Democratic lawmakers are discussing how to make the interpreters in President Donald Trump's meetings with Russian President Vladimir Putin appear before them to learn what transpired amid reports the President has worked to keep the content of his huddles with Putin a secret.
House Democrats are acting following a stunning Washington Post report that Trump has taken pains to keep even his own administration officials in the dark about his talks with Putin, taking away his interpreter's notes on at least one occasion and demanding that no information about the talks be shared with US officials.
CNN has confirmed that after a 2017 meeting with Putin in Hamburg, Germany, Trump took the interpreter's notes and told him not to share anything about the discussion with anyone else, according to a former State Department official who was in Hamburg when the meeting took place. Senior White House and State officials who work on Russian issues asked for notes on the meeting and did not get them, the source said.
Another former State Department official said that then-Secretary of State Rex Tillerson did not provide a readout of the meeting to US ambassadors in the region. The source said that "Tillerson played stuff pretty close to his chest" with all meetings and this one was no different.
The unusual level of secrecy from the President, which aides have attributed to his desire to avoid leaks, stands apart from his behavior with other world leaders. The reports come on the heels of a New York Times article that the FBI began investigating whether Trump was working on behalf of Russian interests after his May 2017 firing of FBI Director James Comey, who was then leading the probe into Russia interference in the 2016 election and possible collusion with the Trump campaign.
That probe, now led by special counsel Robert Mueller, has resulted in criminal charges against 36 people and entities and guilty pleas from seven people. Four of those people, including two Trump associates, were sentenced to prison and the rest are awaiting sentencing. Questions about the ties between Trump, members of his campaign and Russia are coming under more intense scrutiny as Democrats now control the House.
And Democrats have set their sights on the President's interpreters.
'The bottom of this'
Rep. Eliot Engel, a New York Democrat who's the chairman of the House Foreign Affairs Committee, told CNN his panel will work with the House Intelligence Committee to get the interpreter's notes. "We're going to try to get to the bottom of this," Engel said on "At This Hour" with Kate Bolduan, adding that "no decisions have been made on subpoenas."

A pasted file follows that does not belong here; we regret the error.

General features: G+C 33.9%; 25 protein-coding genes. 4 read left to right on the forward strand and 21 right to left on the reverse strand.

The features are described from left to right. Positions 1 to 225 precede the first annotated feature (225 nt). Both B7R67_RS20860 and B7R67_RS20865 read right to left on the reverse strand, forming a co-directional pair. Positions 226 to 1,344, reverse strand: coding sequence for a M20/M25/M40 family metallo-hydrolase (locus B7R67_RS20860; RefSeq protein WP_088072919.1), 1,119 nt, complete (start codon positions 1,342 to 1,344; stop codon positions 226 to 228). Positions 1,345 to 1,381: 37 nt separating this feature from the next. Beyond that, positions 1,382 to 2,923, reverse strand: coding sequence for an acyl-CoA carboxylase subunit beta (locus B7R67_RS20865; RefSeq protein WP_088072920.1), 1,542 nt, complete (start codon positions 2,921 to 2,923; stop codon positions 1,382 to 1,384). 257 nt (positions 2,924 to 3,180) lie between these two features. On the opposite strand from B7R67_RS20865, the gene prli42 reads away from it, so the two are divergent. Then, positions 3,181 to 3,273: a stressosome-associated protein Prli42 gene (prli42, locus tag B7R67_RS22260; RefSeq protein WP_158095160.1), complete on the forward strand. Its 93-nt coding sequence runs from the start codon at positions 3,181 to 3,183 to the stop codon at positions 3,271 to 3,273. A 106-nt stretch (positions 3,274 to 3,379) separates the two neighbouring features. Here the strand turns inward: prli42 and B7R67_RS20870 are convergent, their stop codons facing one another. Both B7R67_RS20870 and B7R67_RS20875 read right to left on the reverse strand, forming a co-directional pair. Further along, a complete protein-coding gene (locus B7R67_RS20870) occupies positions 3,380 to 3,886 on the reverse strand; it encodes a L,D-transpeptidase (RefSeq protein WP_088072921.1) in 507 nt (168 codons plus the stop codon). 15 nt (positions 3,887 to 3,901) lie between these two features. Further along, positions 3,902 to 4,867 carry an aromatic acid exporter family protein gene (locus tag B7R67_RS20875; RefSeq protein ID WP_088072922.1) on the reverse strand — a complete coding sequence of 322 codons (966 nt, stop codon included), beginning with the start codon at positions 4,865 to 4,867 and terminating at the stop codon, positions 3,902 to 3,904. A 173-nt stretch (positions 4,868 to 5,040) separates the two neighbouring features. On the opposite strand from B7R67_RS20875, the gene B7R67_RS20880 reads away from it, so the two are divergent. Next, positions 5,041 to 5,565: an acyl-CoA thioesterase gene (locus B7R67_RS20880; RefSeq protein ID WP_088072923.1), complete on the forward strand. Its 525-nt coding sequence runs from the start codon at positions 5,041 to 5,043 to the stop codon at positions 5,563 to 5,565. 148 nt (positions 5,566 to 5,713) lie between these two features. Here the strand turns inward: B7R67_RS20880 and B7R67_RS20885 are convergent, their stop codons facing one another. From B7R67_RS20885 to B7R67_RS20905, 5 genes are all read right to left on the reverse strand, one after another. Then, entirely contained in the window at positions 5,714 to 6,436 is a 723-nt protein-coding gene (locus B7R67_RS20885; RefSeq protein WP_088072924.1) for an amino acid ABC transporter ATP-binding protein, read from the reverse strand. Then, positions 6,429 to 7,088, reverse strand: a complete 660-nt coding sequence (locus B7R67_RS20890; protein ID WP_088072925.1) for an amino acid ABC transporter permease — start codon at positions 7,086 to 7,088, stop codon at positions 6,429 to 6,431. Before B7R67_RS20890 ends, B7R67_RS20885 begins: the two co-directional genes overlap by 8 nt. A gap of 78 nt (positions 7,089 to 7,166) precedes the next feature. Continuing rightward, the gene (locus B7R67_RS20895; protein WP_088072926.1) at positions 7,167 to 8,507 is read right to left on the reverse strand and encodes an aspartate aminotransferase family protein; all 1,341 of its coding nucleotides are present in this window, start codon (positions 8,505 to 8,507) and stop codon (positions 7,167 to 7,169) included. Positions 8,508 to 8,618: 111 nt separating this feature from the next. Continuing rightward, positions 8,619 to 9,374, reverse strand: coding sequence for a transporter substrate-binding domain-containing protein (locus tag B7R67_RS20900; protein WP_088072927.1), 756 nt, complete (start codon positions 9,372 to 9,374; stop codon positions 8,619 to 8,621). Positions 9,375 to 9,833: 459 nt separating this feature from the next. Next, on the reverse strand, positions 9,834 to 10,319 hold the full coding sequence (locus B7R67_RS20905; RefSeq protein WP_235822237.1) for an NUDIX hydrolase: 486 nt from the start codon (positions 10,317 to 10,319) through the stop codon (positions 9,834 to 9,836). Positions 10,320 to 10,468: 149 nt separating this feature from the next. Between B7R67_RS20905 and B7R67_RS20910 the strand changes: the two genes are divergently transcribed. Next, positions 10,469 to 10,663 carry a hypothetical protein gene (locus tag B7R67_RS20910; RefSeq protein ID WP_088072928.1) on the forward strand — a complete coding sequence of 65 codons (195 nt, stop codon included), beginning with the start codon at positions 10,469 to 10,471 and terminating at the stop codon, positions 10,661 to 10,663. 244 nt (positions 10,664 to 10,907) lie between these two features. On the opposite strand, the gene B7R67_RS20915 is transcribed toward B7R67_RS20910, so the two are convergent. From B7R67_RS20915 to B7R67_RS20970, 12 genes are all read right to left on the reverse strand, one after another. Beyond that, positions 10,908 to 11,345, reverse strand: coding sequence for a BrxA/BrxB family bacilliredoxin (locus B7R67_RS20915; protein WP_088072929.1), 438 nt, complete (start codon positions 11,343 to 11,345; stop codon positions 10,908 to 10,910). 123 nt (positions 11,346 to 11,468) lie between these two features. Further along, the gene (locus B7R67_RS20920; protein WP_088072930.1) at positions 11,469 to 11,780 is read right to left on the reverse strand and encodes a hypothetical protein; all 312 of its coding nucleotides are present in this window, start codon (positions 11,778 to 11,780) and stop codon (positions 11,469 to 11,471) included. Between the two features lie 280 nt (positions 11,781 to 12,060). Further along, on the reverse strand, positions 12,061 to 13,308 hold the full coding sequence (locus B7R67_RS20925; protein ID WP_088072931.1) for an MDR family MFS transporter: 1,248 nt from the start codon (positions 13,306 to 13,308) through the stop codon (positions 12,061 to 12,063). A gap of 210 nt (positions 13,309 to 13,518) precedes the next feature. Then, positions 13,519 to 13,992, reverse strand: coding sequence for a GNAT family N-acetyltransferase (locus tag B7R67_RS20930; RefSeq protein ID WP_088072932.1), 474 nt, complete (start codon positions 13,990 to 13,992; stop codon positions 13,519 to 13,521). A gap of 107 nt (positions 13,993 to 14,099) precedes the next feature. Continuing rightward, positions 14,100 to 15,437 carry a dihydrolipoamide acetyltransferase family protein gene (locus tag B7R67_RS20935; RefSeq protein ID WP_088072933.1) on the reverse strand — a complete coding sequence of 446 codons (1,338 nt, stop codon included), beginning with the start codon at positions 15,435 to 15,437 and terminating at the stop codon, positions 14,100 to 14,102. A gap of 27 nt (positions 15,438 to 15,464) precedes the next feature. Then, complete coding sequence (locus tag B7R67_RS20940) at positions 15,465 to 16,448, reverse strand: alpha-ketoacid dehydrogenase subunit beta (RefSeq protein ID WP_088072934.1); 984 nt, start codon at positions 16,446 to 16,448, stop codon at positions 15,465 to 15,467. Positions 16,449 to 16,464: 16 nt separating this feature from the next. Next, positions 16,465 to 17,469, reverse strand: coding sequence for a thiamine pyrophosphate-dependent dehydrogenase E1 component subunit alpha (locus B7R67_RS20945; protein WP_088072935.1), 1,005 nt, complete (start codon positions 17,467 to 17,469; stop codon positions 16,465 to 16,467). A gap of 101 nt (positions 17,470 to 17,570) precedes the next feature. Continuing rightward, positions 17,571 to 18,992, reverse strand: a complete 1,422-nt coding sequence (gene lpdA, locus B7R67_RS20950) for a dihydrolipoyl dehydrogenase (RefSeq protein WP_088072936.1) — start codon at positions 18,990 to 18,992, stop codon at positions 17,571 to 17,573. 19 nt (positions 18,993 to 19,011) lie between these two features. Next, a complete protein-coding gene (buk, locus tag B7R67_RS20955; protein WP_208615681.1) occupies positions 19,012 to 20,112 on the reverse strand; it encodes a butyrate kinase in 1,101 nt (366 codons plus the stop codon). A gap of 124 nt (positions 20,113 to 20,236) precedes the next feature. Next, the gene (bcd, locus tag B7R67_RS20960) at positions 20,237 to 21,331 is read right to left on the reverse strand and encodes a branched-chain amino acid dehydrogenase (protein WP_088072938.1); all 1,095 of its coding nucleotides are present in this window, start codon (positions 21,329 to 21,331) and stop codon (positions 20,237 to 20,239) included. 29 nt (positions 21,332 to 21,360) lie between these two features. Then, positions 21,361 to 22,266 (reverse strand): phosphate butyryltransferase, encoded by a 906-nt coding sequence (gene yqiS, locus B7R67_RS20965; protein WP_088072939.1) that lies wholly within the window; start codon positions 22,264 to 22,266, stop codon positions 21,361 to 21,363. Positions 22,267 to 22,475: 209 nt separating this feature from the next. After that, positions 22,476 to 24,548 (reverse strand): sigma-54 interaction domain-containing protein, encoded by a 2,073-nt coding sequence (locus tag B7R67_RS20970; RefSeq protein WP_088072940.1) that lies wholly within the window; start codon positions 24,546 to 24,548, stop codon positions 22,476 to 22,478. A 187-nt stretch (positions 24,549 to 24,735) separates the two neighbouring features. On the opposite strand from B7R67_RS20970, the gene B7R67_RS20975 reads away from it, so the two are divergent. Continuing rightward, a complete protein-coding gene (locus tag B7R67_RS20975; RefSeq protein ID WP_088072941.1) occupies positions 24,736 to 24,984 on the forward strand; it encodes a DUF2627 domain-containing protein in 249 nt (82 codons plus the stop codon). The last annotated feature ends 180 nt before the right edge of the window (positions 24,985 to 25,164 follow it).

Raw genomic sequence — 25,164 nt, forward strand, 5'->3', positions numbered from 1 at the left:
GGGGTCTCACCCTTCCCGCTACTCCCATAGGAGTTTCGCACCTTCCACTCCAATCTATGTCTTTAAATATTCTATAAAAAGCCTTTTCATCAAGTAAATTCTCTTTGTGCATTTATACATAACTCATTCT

As part of that effort, Engel's committee and the House intelligence panel were meeting Monday to discuss how to subpoena the interpreter's records from a Trump-Putin meeting in July in Helsinki, Finland. The leaders met for close to two hours with only interpreters present. Little is known about their discussions and few, if any, administration officials were briefed on the details.
One of the former State Department officials told CNN that Trump's meetings with other European leaders were "totally different" in terms of protocol. "Standard procedure was the standard procedure," the source said, citing Trump's first meeting with German Chancellor Angela Merkel in March 2017. The US chargé d'affaires from the embassy in Berlin came to the meeting in Washington and notes from the meeting were shared through regular channels.
Two Democratic aides told CNN there is some hesitation about pursuing this course. There are concerns about crimping future diplomatic conversations if leaders think they can't speak freely because their interpreters' notes could be made public. And interpreters may be legally protected from having to testify.
If House Democrats move forward with a subpoena, Senate Democrats would like to support the effort, the aides said, but it is not yet clear exactly how they would do that.
The Washington Post report said US officials have no detailed record, even in classified form, of five meetings Trump has had with Putin over two years, despite the fact that US intelligence agencies believe Moscow wanted Trump to win the election and conducted an unprecedented level of campaign interference to support that outcome.
It's unclear how many conversations Trump and Putin have had by phone, as the White House stopped reading out the President's calls with foreign leaders almost a year ago.
"We all know that the Russians interfered in our 2016 election," Engel told CNN. "We know they interfered to try to help Donald Trump win. And since that time, there have been meetings between Putin and Trump and we don't know what went on ... You just scratch your head and say, 'What is it? Why is it that the President of the United States seems to go against our allies like the UK or Germany or France and cozy up to Putin?' It makes no sense whatsoever."